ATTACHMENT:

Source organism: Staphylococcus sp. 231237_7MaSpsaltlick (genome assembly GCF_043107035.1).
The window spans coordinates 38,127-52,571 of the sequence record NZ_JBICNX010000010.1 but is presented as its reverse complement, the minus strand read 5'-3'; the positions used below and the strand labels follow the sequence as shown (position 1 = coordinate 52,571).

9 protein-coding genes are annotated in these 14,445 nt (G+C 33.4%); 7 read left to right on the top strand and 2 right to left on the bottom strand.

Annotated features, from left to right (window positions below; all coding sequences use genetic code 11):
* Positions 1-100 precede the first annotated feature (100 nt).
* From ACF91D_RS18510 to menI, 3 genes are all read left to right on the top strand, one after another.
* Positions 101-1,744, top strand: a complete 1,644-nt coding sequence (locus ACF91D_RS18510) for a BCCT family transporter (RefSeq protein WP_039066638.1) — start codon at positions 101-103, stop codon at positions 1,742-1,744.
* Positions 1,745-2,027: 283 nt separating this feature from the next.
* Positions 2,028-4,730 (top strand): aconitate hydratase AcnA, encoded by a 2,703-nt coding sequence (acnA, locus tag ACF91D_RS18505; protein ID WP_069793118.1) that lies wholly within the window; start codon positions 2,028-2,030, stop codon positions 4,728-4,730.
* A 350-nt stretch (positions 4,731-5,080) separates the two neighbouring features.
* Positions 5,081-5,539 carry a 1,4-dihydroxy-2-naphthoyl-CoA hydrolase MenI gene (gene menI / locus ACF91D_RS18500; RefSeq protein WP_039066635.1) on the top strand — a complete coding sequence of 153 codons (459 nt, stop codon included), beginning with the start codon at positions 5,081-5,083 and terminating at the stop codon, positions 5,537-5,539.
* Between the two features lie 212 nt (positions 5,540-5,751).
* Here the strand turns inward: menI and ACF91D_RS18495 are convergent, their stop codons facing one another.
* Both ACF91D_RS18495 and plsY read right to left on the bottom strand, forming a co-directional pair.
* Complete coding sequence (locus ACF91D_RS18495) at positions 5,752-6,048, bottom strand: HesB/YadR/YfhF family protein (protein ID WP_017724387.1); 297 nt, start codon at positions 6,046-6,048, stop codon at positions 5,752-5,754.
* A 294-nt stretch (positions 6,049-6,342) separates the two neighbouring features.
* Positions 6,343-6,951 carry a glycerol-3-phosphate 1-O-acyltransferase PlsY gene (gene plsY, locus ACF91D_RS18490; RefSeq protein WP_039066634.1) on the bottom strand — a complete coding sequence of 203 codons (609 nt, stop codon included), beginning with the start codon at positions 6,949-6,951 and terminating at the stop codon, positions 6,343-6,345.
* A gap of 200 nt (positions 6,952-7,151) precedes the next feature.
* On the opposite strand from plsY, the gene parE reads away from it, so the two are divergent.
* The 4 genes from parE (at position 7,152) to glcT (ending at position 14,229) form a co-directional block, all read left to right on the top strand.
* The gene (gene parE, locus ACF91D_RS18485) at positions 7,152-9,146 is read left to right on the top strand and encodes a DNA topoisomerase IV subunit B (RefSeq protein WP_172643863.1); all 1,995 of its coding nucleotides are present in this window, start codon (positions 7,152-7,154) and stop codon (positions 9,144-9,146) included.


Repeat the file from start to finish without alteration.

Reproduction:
Source organism: Staphylococcus sp. 231237_7MaSpsaltlick (genome assembly GCF_043107035.1).
The window spans coordinates 38,127-52,571 of the sequence record NZ_JBICNX010000010.1 but is presented as its reverse complement, the minus strand read 5'-3'; the positions used below and the strand labels follow the sequence as shown (position 1 = coordinate 52,571).

9 protein-coding genes are annotated in these 14,445 nt (G+C 33.4%); 7 read left to right on the top strand and 2 right to left on the bottom strand.

Annotated features, from left to right (window positions below; all coding sequences use genetic code 11):
* Positions 1-100 precede the first annotated feature (100 nt).
* From ACF91D_RS18510 to menI, 3 genes are all read left to right on the top strand, one after another.
* Positions 101-1,744, top strand: a complete 1,644-nt coding sequence (locus ACF91D_RS18510) for a BCCT family transporter (RefSeq protein WP_039066638.1) — start codon at positions 101-103, stop codon at positions 1,742-1,744.
* Positions 1,745-2,027: 283 nt separating this feature from the next.
* Positions 2,028-4,730 (top strand): aconitate hydratase AcnA, encoded by a 2,703-nt coding sequence (acnA, locus tag ACF91D_RS18505; protein ID WP_069793118.1) that lies wholly within the window; start codon positions 2,028-2,030, stop codon positions 4,728-4,730.
* A 350-nt stretch (positions 4,731-5,080) separates the two neighbouring features.
* Positions 5,081-5,539 carry a 1,4-dihydroxy-2-naphthoyl-CoA hydrolase MenI gene (gene menI / locus ACF91D_RS18500; RefSeq protein WP_039066635.1) on the top strand — a complete coding sequence of 153 codons (459 nt, stop codon included), beginning with the start codon at positions 5,081-5,083 and terminating at the stop codon, positions 5,537-5,539.
* Between the two features lie 212 nt (positions 5,540-5,751).
* Here the strand turns inward: menI and ACF91D_RS18495 are convergent, their stop codons facing one another.
* Both ACF91D_RS18495 and plsY read right to left on the bottom strand, forming a co-directional pair.
* Complete coding sequence (locus ACF91D_RS18495) at positions 5,752-6,048, bottom strand: HesB/YadR/YfhF family protein (protein ID WP_017724387.1); 297 nt, start codon at positions 6,046-6,048, stop codon at positions 5,752-5,754.
* A 294-nt stretch (positions 6,049-6,342) separates the two neighbouring features.
* Positions 6,343-6,951 carry a glycerol-3-phosphate 1-O-acyltransferase PlsY gene (gene plsY, locus ACF91D_RS18490; RefSeq protein WP_039066634.1) on the bottom strand — a complete coding sequence of 203 codons (609 nt, stop codon included), beginning with the start codon at positions 6,949-6,951 and terminating at the stop codon, positions 6,343-6,345.
* A gap of 200 nt (positions 6,952-7,151) precedes the next feature.
* On the opposite strand from plsY, the gene parE reads away from it, so the two are divergent.
* The 4 genes from parE (at position 7,152) to glcT (ending at position 14,229) form a co-directional block, all read left to right on the top strand.
* The gene (gene parE, locus ACF91D_RS18485) at positions 7,152-9,146 is read left to right on the top strand and encodes a DNA topoisomerase IV subunit B (RefSeq protein WP_172643863.1); all 1,995 of its coding nucleotides are present in this window, start codon (positions 7,152-7,154) and stop codon (positions 9,144-9,146) included.